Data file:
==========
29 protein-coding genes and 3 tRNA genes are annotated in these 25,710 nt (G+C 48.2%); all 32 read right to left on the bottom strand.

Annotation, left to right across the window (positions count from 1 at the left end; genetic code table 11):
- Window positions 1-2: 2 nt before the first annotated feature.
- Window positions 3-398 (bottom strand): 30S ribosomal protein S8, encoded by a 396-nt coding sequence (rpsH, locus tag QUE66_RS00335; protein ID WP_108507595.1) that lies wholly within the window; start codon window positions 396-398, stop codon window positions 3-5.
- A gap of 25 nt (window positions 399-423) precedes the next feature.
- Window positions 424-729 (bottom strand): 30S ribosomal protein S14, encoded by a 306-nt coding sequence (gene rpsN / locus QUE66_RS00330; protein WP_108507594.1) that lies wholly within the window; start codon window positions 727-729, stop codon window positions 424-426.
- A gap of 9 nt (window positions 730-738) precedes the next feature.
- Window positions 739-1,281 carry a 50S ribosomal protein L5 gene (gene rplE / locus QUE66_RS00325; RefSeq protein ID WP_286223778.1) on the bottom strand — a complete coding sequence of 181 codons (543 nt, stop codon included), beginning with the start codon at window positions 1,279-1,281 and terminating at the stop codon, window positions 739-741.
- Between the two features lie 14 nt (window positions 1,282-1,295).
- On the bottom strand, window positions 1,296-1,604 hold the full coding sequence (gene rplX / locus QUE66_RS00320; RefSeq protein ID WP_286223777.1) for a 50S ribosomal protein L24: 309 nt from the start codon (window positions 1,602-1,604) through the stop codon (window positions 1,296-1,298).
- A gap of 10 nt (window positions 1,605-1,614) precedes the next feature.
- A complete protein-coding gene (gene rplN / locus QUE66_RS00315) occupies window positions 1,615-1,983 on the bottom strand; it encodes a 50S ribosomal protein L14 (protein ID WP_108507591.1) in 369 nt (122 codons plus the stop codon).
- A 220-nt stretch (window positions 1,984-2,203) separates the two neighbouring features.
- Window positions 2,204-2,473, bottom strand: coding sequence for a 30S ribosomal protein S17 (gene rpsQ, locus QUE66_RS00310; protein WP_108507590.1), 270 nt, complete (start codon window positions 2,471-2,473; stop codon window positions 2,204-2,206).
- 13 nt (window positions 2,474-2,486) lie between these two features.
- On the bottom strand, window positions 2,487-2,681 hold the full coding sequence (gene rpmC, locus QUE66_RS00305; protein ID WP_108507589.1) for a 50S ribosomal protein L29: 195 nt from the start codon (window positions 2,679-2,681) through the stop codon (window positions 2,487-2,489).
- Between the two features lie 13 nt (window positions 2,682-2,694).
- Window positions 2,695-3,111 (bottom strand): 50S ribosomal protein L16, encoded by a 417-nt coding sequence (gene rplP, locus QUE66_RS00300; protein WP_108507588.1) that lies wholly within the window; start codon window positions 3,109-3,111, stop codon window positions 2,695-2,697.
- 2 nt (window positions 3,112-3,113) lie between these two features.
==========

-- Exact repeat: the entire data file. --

29 protein-coding genes and 3 tRNA genes are annotated in these 25,710 nt (G+C 48.2%); all 32 read right to left on the bottom strand.

Annotation, left to right across the window (positions count from 1 at the left end; genetic code table 11):
- Window positions 1-2: 2 nt before the first annotated feature.
- Window positions 3-398 (bottom strand): 30S ribosomal protein S8, encoded by a 396-nt coding sequence (rpsH, locus tag QUE66_RS00335; protein ID WP_108507595.1) that lies wholly within the window; start codon window positions 396-398, stop codon window positions 3-5.
- A gap of 25 nt (window positions 399-423) precedes the next feature.
- Window positions 424-729 (bottom strand): 30S ribosomal protein S14, encoded by a 306-nt coding sequence (gene rpsN / locus QUE66_RS00330; protein WP_108507594.1) that lies wholly within the window; start codon window positions 727-729, stop codon window positions 424-426.
- A gap of 9 nt (window positions 730-738) precedes the next feature.
- Window positions 739-1,281 carry a 50S ribosomal protein L5 gene (gene rplE / locus QUE66_RS00325; RefSeq protein ID WP_286223778.1) on the bottom strand — a complete coding sequence of 181 codons (543 nt, stop codon included), beginning with the start codon at window positions 1,279-1,281 and terminating at the stop codon, window positions 739-741.
- Between the two features lie 14 nt (window positions 1,282-1,295).
- On the bottom strand, window positions 1,296-1,604 hold the full coding sequence (gene rplX / locus QUE66_RS00320; RefSeq protein ID WP_286223777.1) for a 50S ribosomal protein L24: 309 nt from the start codon (window positions 1,602-1,604) through the stop codon (window positions 1,296-1,298).
- A gap of 10 nt (window positions 1,605-1,614) precedes the next feature.
- A complete protein-coding gene (gene rplN / locus QUE66_RS00315) occupies window positions 1,615-1,983 on the bottom strand; it encodes a 50S ribosomal protein L14 (protein ID WP_108507591.1) in 369 nt (122 codons plus the stop codon).
- A 220-nt stretch (window positions 1,984-2,203) separates the two neighbouring features.
- Window positions 2,204-2,473, bottom strand: coding sequence for a 30S ribosomal protein S17 (gene rpsQ, locus QUE66_RS00310; protein WP_108507590.1), 270 nt, complete (start codon window positions 2,471-2,473; stop codon window positions 2,204-2,206).
- 13 nt (window positions 2,474-2,486) lie between these two features.
- On the bottom strand, window positions 2,487-2,681 hold the full coding sequence (gene rpmC, locus QUE66_RS00305; protein ID WP_108507589.1) for a 50S ribosomal protein L29: 195 nt from the start codon (window positions 2,679-2,681) through the stop codon (window positions 2,487-2,489).
- Between the two features lie 13 nt (window positions 2,682-2,694).
- Window positions 2,695-3,111 (bottom strand): 50S ribosomal protein L16, encoded by a 417-nt coding sequence (gene rplP, locus QUE66_RS00300; protein WP_108507588.1) that lies wholly within the window; start codon window positions 3,109-3,111, stop codon window positions 2,695-2,697.
- 2 nt (window positions 3,112-3,113) lie between these two features.